The Oregon Forestsnail (Allogona townsendiana) is a species of terrestrial snail, endemic to the Pacific Northwest. It is characterized by a pale, flared apertural lip and an exterior shell surface that wears over time to show the calcareous layers underneath. The Oregon Forestsnail shows preference towards a specific forest habitat type containing rich, moist soil with a broadleaf canopy and typically stinging nettle in the understory. This species has a slow dispersal rate, which limits their capacity to colonize new areas and exacerbates their vulnerability to anthropogenic activities that result in habitat loss and fragmentation.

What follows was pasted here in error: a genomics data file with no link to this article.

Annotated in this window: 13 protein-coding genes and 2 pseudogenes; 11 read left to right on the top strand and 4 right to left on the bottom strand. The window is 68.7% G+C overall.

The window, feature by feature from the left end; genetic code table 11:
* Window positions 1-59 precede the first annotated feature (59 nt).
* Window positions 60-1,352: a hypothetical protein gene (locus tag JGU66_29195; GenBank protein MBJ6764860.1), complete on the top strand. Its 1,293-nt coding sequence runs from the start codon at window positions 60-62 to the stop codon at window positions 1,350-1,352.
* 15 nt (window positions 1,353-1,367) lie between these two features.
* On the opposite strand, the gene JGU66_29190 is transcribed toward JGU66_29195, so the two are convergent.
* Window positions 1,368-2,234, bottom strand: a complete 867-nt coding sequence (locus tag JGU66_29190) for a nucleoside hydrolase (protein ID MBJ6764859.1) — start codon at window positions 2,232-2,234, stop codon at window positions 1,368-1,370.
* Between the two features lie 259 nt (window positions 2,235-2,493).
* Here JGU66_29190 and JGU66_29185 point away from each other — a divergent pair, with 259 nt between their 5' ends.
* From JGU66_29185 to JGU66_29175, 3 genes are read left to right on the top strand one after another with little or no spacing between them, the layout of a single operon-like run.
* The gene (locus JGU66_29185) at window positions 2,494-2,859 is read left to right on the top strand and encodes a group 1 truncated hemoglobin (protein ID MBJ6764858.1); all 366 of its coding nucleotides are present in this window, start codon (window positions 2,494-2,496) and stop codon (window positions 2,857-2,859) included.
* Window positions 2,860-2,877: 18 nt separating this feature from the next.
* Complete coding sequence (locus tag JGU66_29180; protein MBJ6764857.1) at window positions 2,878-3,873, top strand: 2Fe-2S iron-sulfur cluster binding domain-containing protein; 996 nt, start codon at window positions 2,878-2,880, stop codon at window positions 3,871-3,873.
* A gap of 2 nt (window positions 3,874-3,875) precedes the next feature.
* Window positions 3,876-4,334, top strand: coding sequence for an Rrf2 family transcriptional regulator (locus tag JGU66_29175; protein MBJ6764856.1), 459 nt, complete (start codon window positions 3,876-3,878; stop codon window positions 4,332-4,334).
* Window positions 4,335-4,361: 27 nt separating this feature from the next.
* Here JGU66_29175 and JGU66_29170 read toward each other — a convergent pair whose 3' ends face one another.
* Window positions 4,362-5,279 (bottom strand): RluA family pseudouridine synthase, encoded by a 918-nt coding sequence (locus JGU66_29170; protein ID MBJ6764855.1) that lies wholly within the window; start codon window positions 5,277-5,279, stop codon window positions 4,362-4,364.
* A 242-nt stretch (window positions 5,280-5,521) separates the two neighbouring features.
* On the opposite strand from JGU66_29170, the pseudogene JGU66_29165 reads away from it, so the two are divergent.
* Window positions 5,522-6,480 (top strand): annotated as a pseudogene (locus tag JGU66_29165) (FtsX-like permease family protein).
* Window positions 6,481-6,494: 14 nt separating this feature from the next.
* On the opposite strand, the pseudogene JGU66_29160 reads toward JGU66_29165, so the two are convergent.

In 2006, A Rocha established an inventory and monitoring project focused on the Oregon Forestsnail, and has identified and assessed key areas of suitable habitat for the species throughout the Little Campbell River watershed. The team discovered one small population in 2013 and continues to monitor it, aiming to observe and mitigate any potential impacts to the population and its surrounding habitat. Sites of known or suspected suitable habitat are periodically visited in order to assess other possible populations. Surveys for Oregon Forestsnail are typically conducted in March through June, prioritizing warm, rainy days with increased snail activity.
|B.C.||Conservation Data Centre||2015||S2* Red List|
*S: Subnational status; *2: imperiled.